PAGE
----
One thing that Autofixture allowed me to do is to replace Integration Tests with Unit Tests. I just did not need to go to database to test my service classes. Combination of Autofixture and Moq is just wonderful. Moq allowed me to mock out repositories and Autofixture return a descent set of data from mocks.

Say I have a repository like this:

public class PersonRepository : IPersonRepository
{
    private readonly MyContext context;
    public PersonRepository(MyContext context)
    {
        this.context = context;
    }

    public IEnumerable<Person> All
    {
        get { return context.People.AsEnumerable(); }
    }
    public Person Find(int id)
    {
        return context.People.Find(id);
    }
    // other methods
}

In my tests I can fake out repository by Moq manually:

var repository = new Mock<IPersonRepository>();

Or I can use Autofixture MoqCustomisation, where Autofixture replaces objects with fake objects where it can:

var repository = fixture.Create<Mock<IPersonRepository>>();

This just creates an instance of the faked out repository. If you are working with just a repository, this is good enough. But usually you want to test a service class that uses a repository as a dependency:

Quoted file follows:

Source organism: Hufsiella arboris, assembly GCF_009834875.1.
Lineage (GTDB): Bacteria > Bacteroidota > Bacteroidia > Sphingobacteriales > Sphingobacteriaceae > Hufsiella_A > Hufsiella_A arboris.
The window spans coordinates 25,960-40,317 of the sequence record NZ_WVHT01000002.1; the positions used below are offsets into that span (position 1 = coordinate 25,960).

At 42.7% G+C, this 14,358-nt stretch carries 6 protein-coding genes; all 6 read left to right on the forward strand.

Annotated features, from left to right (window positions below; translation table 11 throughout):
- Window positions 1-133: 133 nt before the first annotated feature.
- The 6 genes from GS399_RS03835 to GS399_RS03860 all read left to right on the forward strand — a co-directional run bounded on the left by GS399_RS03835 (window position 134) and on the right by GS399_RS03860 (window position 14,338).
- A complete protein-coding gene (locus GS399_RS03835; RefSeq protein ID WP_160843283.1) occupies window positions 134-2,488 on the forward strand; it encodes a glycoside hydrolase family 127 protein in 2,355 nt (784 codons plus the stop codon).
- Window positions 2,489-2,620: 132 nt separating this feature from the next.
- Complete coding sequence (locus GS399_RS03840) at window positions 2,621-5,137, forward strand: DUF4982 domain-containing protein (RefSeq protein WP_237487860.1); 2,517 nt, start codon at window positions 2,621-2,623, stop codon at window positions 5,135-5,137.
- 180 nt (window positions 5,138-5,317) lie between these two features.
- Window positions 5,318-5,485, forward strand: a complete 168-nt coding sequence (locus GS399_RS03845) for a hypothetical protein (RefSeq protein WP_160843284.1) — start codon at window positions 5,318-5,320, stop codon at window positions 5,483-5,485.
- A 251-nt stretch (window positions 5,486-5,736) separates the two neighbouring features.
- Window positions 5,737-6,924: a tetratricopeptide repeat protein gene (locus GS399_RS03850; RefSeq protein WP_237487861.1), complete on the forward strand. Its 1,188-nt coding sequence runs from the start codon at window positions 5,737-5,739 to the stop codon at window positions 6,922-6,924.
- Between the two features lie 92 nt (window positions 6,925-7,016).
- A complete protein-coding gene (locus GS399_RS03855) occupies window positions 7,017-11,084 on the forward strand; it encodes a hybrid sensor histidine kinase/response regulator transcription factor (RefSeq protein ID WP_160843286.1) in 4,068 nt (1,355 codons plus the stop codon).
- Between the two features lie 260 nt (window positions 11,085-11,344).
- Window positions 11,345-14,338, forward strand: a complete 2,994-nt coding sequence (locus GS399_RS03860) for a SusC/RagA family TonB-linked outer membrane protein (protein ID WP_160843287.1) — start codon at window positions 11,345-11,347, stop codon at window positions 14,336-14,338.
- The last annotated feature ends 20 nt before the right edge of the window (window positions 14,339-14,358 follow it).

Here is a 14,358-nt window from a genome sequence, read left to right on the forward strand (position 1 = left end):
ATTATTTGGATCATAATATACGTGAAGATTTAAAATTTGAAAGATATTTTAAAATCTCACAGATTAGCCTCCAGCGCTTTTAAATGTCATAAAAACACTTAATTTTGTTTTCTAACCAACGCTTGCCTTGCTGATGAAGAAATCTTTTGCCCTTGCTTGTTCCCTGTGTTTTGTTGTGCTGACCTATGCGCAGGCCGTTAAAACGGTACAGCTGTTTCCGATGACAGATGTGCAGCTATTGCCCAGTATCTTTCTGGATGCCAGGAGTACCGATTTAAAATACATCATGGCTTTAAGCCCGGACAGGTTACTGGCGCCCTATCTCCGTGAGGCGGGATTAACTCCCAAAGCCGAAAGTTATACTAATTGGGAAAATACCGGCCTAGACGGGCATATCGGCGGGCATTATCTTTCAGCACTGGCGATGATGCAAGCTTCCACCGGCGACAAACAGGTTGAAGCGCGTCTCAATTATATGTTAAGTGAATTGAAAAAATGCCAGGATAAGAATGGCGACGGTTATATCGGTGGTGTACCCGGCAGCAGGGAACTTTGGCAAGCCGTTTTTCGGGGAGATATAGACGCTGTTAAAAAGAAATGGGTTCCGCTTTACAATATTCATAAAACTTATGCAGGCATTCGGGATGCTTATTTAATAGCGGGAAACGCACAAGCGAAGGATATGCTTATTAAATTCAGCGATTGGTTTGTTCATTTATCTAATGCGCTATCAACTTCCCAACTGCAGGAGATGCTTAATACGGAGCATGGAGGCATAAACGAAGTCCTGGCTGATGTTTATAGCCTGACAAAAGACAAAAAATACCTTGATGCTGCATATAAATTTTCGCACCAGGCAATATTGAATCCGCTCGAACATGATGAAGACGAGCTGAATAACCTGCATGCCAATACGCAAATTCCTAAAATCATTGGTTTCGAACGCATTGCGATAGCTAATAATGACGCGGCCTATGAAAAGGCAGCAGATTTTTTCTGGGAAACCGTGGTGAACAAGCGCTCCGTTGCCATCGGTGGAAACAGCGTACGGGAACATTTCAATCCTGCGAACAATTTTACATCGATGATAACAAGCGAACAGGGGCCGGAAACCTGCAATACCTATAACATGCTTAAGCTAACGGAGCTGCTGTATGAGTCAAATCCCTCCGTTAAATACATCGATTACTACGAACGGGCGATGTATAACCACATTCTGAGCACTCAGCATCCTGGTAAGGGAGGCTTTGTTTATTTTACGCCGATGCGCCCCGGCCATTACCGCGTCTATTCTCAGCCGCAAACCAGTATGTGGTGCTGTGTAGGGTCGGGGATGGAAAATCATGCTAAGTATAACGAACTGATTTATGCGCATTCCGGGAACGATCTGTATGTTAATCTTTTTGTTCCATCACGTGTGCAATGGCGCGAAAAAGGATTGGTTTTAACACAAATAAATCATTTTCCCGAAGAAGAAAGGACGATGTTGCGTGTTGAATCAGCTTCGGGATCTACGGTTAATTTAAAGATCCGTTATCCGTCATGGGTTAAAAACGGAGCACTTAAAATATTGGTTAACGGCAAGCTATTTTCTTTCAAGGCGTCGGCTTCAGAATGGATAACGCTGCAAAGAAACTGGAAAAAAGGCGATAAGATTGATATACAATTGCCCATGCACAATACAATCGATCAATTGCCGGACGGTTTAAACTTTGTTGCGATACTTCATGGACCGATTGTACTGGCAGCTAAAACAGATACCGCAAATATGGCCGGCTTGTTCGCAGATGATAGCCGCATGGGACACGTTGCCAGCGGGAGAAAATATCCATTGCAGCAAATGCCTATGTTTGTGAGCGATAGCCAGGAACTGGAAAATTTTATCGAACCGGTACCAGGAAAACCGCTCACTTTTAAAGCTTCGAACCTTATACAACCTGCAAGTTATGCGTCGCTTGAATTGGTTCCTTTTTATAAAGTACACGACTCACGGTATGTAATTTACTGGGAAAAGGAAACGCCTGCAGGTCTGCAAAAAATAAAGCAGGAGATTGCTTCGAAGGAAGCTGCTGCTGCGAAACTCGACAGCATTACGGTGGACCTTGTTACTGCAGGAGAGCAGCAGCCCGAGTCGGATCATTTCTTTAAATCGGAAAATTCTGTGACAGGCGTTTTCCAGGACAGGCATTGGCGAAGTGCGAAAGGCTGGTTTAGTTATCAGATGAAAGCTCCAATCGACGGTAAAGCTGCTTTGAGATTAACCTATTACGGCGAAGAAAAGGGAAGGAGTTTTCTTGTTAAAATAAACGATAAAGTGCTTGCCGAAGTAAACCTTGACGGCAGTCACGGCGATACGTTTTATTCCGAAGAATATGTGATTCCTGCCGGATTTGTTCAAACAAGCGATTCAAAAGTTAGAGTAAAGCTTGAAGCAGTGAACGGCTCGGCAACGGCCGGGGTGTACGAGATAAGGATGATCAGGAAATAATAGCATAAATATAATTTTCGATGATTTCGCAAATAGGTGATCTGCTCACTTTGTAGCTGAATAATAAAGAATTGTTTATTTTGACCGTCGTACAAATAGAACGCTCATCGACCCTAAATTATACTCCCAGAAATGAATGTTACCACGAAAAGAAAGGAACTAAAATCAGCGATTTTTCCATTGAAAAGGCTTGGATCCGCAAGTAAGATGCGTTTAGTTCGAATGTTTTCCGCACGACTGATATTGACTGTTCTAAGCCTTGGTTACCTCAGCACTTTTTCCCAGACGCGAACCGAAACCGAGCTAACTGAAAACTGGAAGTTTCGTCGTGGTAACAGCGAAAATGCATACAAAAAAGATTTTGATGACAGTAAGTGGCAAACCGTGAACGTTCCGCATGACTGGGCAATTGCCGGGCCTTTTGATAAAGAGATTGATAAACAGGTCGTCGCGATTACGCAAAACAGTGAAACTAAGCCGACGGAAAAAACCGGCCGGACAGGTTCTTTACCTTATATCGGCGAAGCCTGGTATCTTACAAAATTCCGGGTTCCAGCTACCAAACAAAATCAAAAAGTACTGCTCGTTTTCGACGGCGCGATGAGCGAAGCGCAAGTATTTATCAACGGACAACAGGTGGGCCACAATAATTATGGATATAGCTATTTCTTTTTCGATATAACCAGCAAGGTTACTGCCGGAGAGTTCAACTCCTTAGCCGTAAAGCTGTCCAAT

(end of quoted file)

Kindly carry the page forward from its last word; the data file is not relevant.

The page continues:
public class MyService
{
    private readonly IPersonRepository personRepository;

    public MyService(IPersonRepository personRepository)
    {
        this.personRepository = personRepository;
    }

    public Person FindById(int id)
    {
        return personRepository.Find(id);
    }

    public IEnumerable<Person> AllPeople()
    {
        return personRepository.All;
    }
}

For that case you need to create an instance of the MyService class and give it faked repository:

var repository = new Mock<IPersonRepository>();